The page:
I don't think we can expect to get it right 100% of the time, occasionally an inappropriate article is probably going to slip through. Even professional publications make mistakes, the important thing is to rectify them quickly when they occur. Gatoclass (talk) 20:58, 6 February 2008 (UTC)
    • I wonder if that's one downside of the new graphics with the ticks etc. Although you state clearly what you've checked after the graphic, it's easy to think that the article & hook has been fully verified and is therefore ok to select. Espresso Addict (talk) 20:59, 6 February 2008 (UTC)
Admittedly, it is hard to guess how people view the verification and how far they read after seeing the check mark. I think Gatoglass hit it right on. Despite our best good faith efforts, we'll never be 100% but can only make a commitment to do what we can and respond quickly when something slips by. AgneCheese/Wine 21:17, 6 February 2008 (UTC)
I was not in any way trying to pass blame to anyone else, and apologize if I seemed to be doing so. It was my fault. I put it in the Next Update and then on the Main Page. Far from blaming the checkers, I want to thank them. As a fairly new admin and relative newcomer to updating DYK, I find the ref and length checking very helpful - I read all of the comments too. I appreciate all the work that goes into checking the articles and I think it also makes it easier for those whose articles are not chosen to understand why (usually not long enough or not well referenced). Updating DYK is harder than it looks and time pressure makes it easier to make mistakes. I think it is better to have a set of DYKs on the Main Page a half hour longer, than to make a mistake for speed's sake. Ruhrfisch ><>°° 01:34, 7 February 2008 (UTC)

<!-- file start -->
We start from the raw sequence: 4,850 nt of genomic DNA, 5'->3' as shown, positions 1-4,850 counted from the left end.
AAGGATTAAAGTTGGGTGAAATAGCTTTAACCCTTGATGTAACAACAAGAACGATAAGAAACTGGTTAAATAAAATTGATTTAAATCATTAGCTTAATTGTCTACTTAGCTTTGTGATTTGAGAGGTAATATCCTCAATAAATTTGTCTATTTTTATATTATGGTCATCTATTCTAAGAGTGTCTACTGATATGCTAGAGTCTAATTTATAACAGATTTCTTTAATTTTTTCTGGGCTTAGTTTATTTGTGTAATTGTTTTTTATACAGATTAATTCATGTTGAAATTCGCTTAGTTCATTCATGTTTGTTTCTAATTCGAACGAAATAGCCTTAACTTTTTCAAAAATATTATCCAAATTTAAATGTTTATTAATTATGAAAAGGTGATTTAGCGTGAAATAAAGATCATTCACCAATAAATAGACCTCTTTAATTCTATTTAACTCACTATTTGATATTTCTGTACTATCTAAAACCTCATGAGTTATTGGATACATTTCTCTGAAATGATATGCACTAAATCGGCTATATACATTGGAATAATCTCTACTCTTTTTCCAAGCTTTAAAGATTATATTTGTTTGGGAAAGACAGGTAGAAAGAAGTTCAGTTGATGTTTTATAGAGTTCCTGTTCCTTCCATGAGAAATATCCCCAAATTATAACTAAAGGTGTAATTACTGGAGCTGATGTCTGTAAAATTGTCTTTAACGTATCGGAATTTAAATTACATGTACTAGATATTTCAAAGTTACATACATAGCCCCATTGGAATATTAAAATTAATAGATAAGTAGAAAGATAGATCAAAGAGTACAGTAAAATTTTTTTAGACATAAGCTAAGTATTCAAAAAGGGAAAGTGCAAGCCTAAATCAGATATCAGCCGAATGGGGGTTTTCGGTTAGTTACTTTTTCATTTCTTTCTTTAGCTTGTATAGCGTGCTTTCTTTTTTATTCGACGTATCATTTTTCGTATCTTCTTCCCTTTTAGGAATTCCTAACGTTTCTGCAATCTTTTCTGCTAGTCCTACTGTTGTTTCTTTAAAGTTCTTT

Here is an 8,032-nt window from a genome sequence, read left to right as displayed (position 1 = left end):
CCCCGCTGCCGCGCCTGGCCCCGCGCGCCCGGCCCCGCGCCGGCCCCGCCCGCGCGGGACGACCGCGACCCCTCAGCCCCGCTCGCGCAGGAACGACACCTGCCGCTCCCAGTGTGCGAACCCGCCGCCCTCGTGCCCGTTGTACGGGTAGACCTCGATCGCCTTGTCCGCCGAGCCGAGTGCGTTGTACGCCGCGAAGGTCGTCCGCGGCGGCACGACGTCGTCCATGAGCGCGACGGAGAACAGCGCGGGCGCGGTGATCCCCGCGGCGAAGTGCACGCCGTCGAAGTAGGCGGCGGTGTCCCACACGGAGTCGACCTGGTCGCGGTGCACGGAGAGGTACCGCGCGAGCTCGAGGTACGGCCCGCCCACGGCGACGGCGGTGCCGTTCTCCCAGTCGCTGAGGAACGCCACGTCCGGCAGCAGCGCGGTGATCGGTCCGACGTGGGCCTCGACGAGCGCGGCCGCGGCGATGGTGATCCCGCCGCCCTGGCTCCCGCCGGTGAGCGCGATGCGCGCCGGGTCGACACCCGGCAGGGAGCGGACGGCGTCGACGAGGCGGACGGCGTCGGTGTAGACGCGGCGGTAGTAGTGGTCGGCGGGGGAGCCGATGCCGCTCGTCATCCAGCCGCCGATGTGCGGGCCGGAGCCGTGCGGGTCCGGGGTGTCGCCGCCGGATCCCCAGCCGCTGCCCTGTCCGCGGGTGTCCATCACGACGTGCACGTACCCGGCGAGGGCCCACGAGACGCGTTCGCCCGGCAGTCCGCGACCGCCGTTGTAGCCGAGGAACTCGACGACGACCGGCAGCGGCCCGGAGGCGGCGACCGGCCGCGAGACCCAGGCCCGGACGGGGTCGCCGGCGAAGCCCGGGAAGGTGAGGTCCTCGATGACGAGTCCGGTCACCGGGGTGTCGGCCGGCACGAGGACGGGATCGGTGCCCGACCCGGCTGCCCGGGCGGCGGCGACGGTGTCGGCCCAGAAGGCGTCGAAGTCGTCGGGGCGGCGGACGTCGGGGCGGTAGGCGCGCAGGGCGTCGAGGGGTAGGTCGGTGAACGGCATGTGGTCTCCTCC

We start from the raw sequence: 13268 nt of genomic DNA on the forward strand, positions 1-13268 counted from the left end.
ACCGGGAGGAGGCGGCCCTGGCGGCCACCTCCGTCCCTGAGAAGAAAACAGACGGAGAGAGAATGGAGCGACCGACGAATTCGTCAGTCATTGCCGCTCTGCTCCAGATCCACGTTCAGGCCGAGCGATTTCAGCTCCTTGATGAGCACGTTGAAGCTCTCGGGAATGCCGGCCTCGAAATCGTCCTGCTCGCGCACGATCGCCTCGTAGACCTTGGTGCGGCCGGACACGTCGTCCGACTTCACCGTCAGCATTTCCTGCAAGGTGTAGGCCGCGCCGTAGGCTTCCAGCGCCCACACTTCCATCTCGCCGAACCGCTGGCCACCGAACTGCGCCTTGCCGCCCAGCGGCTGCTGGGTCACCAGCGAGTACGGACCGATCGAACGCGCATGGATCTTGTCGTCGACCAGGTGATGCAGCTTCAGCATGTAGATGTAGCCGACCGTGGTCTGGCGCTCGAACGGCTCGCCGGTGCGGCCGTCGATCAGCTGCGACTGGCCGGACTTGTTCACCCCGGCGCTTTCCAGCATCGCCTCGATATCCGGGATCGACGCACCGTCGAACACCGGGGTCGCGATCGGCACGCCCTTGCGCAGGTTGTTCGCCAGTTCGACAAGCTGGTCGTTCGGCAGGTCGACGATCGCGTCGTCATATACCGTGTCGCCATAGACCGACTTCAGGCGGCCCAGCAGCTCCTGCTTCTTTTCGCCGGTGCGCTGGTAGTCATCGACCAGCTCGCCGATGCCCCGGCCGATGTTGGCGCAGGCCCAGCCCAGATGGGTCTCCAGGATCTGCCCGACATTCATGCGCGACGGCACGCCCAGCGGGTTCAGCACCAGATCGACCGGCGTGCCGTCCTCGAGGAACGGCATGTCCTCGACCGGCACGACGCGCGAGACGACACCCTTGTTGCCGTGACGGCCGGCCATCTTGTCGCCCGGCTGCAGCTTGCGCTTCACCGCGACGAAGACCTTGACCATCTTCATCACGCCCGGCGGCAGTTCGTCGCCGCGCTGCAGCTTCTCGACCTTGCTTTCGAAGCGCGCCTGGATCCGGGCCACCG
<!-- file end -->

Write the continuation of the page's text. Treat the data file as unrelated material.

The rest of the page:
DYK Page View Counts

There's a tool out there that allows you to check page views for articles during Dec. and Jan. I thought it would be interesting to see how effective some of our DYK "hooks" have been to figure out what works and what doesn't. If the goal is to draw reader attention to new articles, this type of raw data may help improve future hooks. The data shows that DYK is working, but to varying degrees depending on how catchy the hook is. Does anyone keep track of what constitutes the average view rate when something appears on DYK? This is just a random selection, but it seems to show that the extremes are less than 400 views and more than 4,000 views. Here's what I found at the extremes:
Hooks that worked

Hooks that flopped

I'd hate to characterise 400 page views in a day as a flop. I suspect the average specialist article doesn't get anywhere near that many views in a month. Espresso Addict (talk) 01:09, 7 February 2008 (UTC)
Well, but it's a flop relatively speaking. As far as DYK goes, Main Page real estate, 400 isn't that many. It's not as if the subject matter is different between successful hooks and less successful hooks. The most viewed and least viewed in this sample are both college athletes. The stats demonstrate that more interesting hooks draw in substantially more readers. --JayHenry (talk) 01:14, 7 February 2008 (UTC)
Even though featured articles have longer and more prominent posting, it turns out a good DYK hook can be competitive with a featured article in terms of views. Here are some of January's less successful featured articles as examples: